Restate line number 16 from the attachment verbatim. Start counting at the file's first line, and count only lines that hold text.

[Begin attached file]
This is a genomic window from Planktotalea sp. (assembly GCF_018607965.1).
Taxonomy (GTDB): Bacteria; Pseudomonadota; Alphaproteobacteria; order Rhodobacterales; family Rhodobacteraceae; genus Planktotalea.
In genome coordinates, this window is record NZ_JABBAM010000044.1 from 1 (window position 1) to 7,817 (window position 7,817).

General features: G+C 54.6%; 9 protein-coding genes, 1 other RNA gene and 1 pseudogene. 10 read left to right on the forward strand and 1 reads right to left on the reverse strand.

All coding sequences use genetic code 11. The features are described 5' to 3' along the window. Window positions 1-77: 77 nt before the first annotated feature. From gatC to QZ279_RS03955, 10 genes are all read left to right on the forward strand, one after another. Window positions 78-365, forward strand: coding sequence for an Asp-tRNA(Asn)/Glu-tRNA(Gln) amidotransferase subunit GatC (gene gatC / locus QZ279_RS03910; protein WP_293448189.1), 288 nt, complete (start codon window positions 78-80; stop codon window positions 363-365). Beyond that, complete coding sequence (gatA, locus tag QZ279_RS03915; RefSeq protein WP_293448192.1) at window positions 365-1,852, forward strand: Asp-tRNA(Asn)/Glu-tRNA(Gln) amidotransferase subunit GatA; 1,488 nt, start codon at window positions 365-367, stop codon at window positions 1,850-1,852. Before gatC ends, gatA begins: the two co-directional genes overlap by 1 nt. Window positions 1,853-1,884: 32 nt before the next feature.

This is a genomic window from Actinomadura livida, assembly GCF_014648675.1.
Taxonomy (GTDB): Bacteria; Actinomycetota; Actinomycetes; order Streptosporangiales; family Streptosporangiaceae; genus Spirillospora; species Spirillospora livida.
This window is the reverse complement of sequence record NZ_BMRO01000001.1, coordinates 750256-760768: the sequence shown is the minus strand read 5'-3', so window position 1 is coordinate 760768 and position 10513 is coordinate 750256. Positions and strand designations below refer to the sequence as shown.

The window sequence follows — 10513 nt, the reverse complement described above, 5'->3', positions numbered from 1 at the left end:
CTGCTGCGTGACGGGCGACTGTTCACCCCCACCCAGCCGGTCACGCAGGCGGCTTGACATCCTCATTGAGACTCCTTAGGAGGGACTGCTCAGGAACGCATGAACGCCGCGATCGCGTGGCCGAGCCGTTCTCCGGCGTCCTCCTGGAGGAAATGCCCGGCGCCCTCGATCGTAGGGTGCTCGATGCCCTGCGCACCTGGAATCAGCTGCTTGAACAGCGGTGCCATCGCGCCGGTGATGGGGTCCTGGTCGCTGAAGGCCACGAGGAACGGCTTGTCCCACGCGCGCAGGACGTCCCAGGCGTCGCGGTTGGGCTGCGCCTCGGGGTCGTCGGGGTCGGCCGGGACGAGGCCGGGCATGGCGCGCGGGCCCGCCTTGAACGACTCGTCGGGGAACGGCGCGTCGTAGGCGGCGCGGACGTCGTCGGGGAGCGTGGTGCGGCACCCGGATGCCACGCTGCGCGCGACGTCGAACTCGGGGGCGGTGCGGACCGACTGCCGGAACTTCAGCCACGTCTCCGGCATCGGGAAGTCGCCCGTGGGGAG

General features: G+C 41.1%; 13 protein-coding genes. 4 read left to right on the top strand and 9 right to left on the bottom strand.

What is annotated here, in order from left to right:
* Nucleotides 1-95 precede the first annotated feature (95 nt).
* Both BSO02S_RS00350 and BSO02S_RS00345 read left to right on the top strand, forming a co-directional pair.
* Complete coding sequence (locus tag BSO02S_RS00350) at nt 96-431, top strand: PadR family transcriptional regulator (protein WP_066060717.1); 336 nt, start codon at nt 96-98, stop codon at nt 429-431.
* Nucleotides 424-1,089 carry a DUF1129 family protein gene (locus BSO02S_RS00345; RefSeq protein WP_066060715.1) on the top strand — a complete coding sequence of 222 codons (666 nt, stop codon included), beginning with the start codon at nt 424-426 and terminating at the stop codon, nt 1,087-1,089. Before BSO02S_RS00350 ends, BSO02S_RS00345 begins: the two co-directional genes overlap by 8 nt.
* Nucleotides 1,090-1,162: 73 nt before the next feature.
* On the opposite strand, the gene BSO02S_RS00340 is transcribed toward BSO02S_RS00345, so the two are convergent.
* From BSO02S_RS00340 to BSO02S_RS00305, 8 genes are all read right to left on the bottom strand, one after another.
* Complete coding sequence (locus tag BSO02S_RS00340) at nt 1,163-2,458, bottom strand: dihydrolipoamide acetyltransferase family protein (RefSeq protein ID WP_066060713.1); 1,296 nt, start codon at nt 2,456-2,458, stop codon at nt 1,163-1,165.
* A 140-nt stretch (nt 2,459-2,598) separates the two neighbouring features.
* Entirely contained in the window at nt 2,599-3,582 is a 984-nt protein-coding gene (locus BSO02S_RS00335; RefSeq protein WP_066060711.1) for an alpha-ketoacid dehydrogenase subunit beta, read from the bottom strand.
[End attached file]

* Nucleotides 424-1,089 carry a DUF1129 family protein gene (locus BSO02S_RS00345; RefSeq protein WP_066060715.1) on the top strand — a complete coding sequence of 222 codons (666 nt, stop codon included), beginning with the start codon at nt 424-426 and terminating at the stop codon, nt 1,087-1,089. Before BSO02S_RS00350 ends, BSO02S_RS00345 begins: the two co-directional genes overlap by 8 nt.